1127 Case Study 2-1 According to FASB Accounting Standard Codification 605-50-45 Cash consideration given by a vendor to a customer is considered to be a reduction of the selling prices, therefore, shall be recorded as a reduction of revenue in the vendor’s income statement. It should be represented as a cost incurred to the extent that both of the following are met: * ”The vendor receives, or will receive, an identifiable benefit in exchange for the consideration. In order to meet this condition, the identified benefit must be sufficiently separable from the recipient’s purchase of the vendor’s products such that the vendor could have entered into an exchange transaction with a party other than a purchaser of its products or services in order to receive that benefit.” * “The vendor can reasonably estimate the fair value of the benefit identified under the preceding condition. If the amount of consideration paid by the vendor exceeds the estimated fair value of the benefit received, that excess amount shall be characterized as a reduction of revenue when recognized in the vendor’s income statement.” https://asc.fasb.org/section&trid=2197430 In Case study 2-1 Rainbow should recognize the sales incentive on the income statement as a reduction of sales because there is no sufficiently separable benefit to the entity. According to paragraph 605-50-25 certain sales incentives entitle a customer to receive a reduction in the price of a product or service of a specified amount of a prior purchase price charged to the customer at the point of sale.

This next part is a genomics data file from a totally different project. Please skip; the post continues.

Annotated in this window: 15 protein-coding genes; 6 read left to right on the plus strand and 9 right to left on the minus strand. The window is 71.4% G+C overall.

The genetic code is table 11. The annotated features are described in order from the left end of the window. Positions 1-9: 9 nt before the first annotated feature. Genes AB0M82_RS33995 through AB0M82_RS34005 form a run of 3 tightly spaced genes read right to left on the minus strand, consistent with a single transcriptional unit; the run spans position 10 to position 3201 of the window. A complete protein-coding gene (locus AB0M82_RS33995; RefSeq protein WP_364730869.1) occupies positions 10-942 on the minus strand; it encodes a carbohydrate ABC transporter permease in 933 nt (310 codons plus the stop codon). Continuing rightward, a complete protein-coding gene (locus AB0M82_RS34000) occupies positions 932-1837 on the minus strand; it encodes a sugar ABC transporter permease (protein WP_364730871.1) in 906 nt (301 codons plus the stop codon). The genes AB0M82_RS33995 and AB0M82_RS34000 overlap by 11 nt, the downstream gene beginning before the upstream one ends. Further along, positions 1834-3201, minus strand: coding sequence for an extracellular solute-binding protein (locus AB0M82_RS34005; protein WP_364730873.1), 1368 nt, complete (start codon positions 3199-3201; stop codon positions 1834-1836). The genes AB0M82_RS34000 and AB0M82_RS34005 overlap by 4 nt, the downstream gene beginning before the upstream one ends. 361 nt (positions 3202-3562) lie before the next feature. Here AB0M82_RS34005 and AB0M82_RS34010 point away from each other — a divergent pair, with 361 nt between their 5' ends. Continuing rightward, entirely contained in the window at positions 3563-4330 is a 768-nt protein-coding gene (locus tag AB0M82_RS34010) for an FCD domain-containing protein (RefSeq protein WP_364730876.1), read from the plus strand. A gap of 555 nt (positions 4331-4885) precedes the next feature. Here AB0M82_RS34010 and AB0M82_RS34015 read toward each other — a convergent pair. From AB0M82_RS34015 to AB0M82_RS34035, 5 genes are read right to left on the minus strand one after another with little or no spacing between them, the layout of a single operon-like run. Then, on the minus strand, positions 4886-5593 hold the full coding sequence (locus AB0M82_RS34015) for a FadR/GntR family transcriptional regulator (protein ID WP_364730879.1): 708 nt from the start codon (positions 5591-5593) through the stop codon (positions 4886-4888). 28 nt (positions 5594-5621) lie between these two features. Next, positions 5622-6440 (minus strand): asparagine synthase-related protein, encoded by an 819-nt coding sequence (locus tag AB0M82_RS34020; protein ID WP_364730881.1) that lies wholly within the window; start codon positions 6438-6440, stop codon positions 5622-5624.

Given the following cash flow stream at the end of each year: Year 1: $4,000 Year 2: $2,000 Year 3: 0 Year 4: -$1,000 Using a 10% discount rate, the present value of this cash flow stream is: a. $4,606 b. $3,415 c. $3,636 d. Other 8. Consider a 10-year annuity that promises to pay out $10,000 per year, given this is an ordinary annuity and that an investor can earn 10% on her money, the future value of this annuity, at the end of 10 years, would be: a. $175,312 b.
With this new development, if we assume that the previous 4,796,000 shares of common stock that were originally issued in March of 1993 are now also worth $1 per share, this gives a total of $4,796,000. The total valuation of the company will then be $800,000 + $4,796,000 = $5,596,000. This is the value that we believe to represent the valuation of Neverfail as of November 1994. After round 1 of VC investment: Due to the deal with the Pacific Ridge, Neverfail share prices were going for $1.50 per share The Company was valued at $9 million as of December 1994 according to the case study. Initial value of Pacific ridge investment (December 1995) is: 666,667 * $1.50 + 133,333 * $0.3 = $1,040,000.4 (initial investment, exhibit 7).
The repayment of the coupon bond will be the par value plus the last coupon payment times the number of bonds issued. So: Coupon bonds repayment = 30,000($1,000+40)) = $31,200,000 The repayment of the zero coupon bond will be the par value times the number of bonds issued, so:Zeroes: repayment = 315,589($1,000+0) = $315,588,822 3. Bond P is a premium bond with a 12 percent coupon. Bond D is a 6 percent coupon bond currently selling at a discount. Both bonds make annual payments, have a YTM of 9 percent, and have five years to maturity.